Published on February 23rd, 2010 | by Ann Rickard0
Travel – Summer heatwave in Prague
On the hour every hour they gather in the sweltering sun. Hundreds of them, all jostling for a good place, craning their necks like storks, looking up, waiting for the clock to strike.
The Astronomical Clock in the Old Town Hall Tower in Prague’s main square is quite the attraction. When the big hand strikes the hour, the clock chimes merrily, and out on the top tower high in the clear blue sky, a man in medieval costume appears. He blows a trumpet. The crowd claps. The crowd disperses. That’s it. An hour later, another crowd is back for a repeat performance.
In the height of summer in Prague, the capital of the Czech Republic, this gathering at the foot of the 15th century tower goes on from dawn to dusk. We watch in amusement from our window in our attic room at the Hotel U Prince in the historic heart of Prague. It’s intriguing to see such large crowds gather for so brief a ceremony. Not that we’ve spent much time in our hotel room. There’s just too much going on in Prague in summer and we’ve spent three days in wide-eyed wonder exploring the city, even joining the crowds at the Astronomical Clock more than once. You can’t help it.
The unusually high temperatures have everyone in the city guzzling bottles of water, and cafe proprietors trying to keep their customers cool – one enterprising bloke brings out a hose every 15 minutes to spray grateful passers by.
But we’re Aussies, used to the heat, and we can walk easily from the Hotel U Prince to Charles Bridge, Prague’s famously romantic Gothic bridge linking the two sides of the city: the Old Town and Mala Strana. There is a lot of history on the bridge if you care to study it.
Construction began in 1357 and the bridge still holds up as strong and handsome as when it was first built. Being pedestrianised means the bridge is crammed with people all day and night. Artists will sketch your portrait while you sit before them. Buskers and musicians entertain. Vendors will sell you postcards and souvenirs. Before you realise it, you are part of the busy parade, stopping to lean on the heavy bridge rails looking down at the tour boats gliding by, photographing the striking buildings flanking the Vltava River.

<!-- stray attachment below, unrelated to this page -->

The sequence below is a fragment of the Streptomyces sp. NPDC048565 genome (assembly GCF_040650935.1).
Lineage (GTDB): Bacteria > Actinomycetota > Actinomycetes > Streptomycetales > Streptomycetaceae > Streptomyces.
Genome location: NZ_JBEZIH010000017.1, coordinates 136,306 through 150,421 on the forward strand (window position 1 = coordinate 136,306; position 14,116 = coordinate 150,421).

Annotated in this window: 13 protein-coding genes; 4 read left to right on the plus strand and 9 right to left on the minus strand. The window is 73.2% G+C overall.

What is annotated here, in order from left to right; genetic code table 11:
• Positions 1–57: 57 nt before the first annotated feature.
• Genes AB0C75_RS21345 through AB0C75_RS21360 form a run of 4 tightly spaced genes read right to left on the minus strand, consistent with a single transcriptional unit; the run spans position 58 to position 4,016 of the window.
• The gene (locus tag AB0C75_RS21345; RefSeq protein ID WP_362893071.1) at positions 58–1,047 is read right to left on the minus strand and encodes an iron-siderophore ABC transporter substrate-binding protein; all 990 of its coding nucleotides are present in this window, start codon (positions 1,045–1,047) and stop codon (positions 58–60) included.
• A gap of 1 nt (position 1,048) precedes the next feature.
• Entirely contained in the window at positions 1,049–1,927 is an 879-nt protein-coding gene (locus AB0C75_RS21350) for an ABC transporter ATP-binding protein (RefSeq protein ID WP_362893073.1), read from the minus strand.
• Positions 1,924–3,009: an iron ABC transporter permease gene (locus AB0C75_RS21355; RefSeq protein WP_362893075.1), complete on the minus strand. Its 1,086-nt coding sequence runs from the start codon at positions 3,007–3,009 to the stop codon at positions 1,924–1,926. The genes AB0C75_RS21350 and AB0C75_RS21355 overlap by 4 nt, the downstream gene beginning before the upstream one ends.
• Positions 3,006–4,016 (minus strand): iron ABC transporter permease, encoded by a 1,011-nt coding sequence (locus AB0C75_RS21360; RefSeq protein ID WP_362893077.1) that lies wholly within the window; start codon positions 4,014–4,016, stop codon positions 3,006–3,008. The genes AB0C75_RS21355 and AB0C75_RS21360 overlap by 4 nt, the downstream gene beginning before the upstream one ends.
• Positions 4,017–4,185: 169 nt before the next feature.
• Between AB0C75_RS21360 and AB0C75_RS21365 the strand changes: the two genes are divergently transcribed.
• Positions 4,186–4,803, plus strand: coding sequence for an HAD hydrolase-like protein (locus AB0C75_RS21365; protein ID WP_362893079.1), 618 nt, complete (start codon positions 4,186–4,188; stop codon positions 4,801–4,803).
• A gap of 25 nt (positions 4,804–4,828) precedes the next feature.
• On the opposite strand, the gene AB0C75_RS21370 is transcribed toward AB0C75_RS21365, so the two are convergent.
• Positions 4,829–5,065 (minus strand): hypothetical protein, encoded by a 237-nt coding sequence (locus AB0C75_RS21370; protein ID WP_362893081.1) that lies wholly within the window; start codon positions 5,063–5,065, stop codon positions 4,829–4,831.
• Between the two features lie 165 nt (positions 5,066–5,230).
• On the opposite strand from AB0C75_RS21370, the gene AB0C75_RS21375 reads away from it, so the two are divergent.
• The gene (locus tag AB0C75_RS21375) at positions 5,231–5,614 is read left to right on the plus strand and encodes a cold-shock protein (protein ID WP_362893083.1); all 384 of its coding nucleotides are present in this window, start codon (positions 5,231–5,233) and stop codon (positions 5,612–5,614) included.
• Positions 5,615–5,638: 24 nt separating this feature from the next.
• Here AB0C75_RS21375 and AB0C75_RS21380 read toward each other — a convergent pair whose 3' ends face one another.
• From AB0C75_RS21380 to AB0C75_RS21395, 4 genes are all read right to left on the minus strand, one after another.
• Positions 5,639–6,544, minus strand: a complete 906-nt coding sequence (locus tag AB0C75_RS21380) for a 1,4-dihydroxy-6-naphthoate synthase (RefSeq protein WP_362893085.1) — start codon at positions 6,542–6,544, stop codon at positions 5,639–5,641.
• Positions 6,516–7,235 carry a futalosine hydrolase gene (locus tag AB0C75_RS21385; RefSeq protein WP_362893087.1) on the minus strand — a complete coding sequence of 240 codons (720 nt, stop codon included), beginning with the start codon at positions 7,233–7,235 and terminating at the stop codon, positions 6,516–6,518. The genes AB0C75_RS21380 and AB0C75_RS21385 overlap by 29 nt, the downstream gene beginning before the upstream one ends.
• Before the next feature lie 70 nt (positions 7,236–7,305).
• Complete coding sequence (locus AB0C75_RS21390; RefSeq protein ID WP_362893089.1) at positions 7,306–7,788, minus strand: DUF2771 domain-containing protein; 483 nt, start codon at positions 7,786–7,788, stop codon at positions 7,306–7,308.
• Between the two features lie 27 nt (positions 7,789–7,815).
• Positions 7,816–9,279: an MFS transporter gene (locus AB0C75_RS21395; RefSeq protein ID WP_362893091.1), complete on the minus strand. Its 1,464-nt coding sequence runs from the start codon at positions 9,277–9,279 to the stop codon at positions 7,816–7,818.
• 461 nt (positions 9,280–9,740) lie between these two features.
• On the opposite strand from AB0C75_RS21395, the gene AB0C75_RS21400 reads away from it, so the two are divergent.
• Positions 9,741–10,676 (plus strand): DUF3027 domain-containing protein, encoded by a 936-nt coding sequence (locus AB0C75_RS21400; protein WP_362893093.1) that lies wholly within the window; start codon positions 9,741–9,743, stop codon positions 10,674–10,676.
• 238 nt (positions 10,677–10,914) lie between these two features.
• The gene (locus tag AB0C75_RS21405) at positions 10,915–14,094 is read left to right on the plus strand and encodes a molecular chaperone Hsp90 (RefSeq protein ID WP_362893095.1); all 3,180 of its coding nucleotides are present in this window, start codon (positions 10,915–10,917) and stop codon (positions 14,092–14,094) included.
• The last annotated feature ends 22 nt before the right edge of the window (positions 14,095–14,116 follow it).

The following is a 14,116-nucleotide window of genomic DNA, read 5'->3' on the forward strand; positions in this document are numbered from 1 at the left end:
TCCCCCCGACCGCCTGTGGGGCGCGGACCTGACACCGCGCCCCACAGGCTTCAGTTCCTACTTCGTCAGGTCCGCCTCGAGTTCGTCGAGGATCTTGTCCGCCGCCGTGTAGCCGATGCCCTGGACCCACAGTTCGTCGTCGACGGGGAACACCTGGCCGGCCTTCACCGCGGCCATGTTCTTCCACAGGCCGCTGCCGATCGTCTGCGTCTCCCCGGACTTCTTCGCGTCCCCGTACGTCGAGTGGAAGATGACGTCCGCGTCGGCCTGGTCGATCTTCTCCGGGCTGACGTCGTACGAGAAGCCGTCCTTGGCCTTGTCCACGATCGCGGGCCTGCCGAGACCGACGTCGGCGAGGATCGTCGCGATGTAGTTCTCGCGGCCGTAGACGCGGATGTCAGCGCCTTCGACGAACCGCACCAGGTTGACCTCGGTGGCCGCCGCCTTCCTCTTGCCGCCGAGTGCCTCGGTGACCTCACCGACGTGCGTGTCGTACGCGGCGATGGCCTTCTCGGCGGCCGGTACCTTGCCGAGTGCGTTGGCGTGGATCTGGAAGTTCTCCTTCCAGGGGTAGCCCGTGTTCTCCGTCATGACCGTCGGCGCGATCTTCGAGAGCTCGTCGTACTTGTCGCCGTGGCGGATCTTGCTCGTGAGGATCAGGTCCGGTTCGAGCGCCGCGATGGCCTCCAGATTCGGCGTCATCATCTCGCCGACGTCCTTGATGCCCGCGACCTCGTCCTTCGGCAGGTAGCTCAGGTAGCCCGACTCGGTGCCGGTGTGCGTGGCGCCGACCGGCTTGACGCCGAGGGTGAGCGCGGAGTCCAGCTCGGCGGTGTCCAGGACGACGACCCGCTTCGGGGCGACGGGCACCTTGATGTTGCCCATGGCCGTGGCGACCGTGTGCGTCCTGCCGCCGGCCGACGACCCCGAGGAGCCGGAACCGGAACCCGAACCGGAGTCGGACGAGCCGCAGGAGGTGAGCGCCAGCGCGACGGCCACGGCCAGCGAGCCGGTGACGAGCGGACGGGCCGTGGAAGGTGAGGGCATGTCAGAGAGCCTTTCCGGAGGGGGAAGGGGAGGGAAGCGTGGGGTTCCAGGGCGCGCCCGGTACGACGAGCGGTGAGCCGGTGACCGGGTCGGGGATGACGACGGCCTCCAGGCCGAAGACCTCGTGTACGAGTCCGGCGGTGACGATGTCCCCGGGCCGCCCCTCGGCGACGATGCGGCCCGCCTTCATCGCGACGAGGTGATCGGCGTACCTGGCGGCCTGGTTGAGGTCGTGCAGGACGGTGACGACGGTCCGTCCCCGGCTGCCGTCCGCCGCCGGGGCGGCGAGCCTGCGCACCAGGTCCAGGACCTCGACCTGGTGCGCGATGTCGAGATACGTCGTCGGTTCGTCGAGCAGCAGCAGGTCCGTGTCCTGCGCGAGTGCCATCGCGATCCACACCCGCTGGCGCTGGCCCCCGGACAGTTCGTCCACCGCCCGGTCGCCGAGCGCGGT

Baroque statues line the bridge (copies, originals are in museums), the most popular, the statue of Saint John of Nepomuk with his halo of five stars. To rub the statue, they say, will bring you good luck, and you’ll need good luck to fight your way through the crowds pushing for their turn at a rub.
Once over the bridge it is a delightful stroll up to the Prague Castle through the handsome streets of Mala Strana or Lesser Town as it is known. Mala Strana huddles prettily around the foothills of the castle and you could spend hours, even days getting lost in its charming cobbled alleys. You may be lost but you won’t starve. Falling into one of an endless variety of traditional Czech pubs and cafes for sturdy nourishment is easy. Blackboard menus with Czech favourites – pork knuckles, duck dumplings, beef and potato soup – beckon everywhere.
Prague escaped military action during WWII so almost all of its historic and beautiful buildings, including the ancient burgher houses, remain undamaged and intact. It’s a joy just to walk and admire the architecture.
Up in the castle it’s a case of joining the crowds queuing to go inside the Saint Vitus Cathedral within the castle. The queues are always long in summer, but they move quickly and you’ll find yourself inside the vast, cool space of the church within 15 minutes. A guide will recount the history of the church – most of which you may not take in, there is a great deal of it – but you will love looking high up to the intricate stained glass windows, to the tombs of the Bohemian kings and Holy Roman Emperors, to the Gothic architecture and to the silver tomb of Saint John of Nepomuk – the unfortunate fellow on the bridge with the halo of five stars everyone wants to rub. He was thrown in the Vltava River after being tortured for not divulging secrets of the confessional. Now he is a national saint in the Czech Republic.
Once you’ve done the cultural thing and eaten your fill of dumplings, you will probably want to shop, and it is Bohemia crystal you will most certainly buy. The famous crystals are everywhere, glittering, sparkling, twinkling pieces of glamour, displayed in large shops and tiny hole-in-the wall stores.
As for us, no crystal buying, but a climb up to the rooftop bar at the Hotel U Prince for icy gin and tonics while taking in the splendour of the Old Town views over terracotta roofs.
We’ll go back to Prague one day, perhaps in winter when the city is cloaked in soft snow, or maybe again in summer to join the crowds at the Astronomical Clock. It must be so. We rubbed the statue of Saint John of Nepomuk on the Charles Bridge and to do so not only means good luck, it means a definite return to this beguiling city.